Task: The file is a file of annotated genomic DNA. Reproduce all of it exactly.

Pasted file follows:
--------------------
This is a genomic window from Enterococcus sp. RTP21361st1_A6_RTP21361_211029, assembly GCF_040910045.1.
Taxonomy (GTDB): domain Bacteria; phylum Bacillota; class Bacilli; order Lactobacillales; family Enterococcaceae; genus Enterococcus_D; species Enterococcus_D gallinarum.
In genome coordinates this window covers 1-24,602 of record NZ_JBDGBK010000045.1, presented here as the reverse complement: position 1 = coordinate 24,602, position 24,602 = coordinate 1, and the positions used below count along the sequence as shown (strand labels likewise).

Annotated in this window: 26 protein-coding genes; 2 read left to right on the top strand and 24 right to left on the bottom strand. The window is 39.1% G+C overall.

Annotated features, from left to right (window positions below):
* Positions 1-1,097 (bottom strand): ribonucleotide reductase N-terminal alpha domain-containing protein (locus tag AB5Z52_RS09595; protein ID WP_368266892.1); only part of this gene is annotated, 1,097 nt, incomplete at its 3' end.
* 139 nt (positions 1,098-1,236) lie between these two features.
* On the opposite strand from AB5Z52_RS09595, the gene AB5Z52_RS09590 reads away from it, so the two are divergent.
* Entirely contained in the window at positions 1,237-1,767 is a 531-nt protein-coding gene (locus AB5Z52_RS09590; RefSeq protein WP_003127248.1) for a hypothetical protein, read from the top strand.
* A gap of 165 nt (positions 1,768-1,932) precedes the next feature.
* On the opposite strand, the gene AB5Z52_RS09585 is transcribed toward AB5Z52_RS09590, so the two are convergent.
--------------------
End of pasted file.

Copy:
This is a genomic window from Enterococcus sp. RTP21361st1_A6_RTP21361_211029, assembly GCF_040910045.1.
Taxonomy (GTDB): domain Bacteria; phylum Bacillota; class Bacilli; order Lactobacillales; family Enterococcaceae; genus Enterococcus_D; species Enterococcus_D gallinarum.
In genome coordinates this window covers 1-24,602 of record NZ_JBDGBK010000045.1, presented here as the reverse complement: position 1 = coordinate 24,602, position 24,602 = coordinate 1, and the positions used below count along the sequence as shown (strand labels likewise).

Annotated in this window: 26 protein-coding genes; 2 read left to right on the top strand and 24 right to left on the bottom strand. The window is 39.1% G+C overall.

Annotated features, from left to right (window positions below):
* Positions 1-1,097 (bottom strand): ribonucleotide reductase N-terminal alpha domain-containing protein (locus tag AB5Z52_RS09595; protein ID WP_368266892.1); only part of this gene is annotated, 1,097 nt, incomplete at its 3' end.
* 139 nt (positions 1,098-1,236) lie between these two features.
* On the opposite strand from AB5Z52_RS09595, the gene AB5Z52_RS09590 reads away from it, so the two are divergent.
* Entirely contained in the window at positions 1,237-1,767 is a 531-nt protein-coding gene (locus AB5Z52_RS09590; RefSeq protein WP_003127248.1) for a hypothetical protein, read from the top strand.
* A gap of 165 nt (positions 1,768-1,932) precedes the next feature.
* On the opposite strand, the gene AB5Z52_RS09585 is transcribed toward AB5Z52_RS09590, so the two are convergent.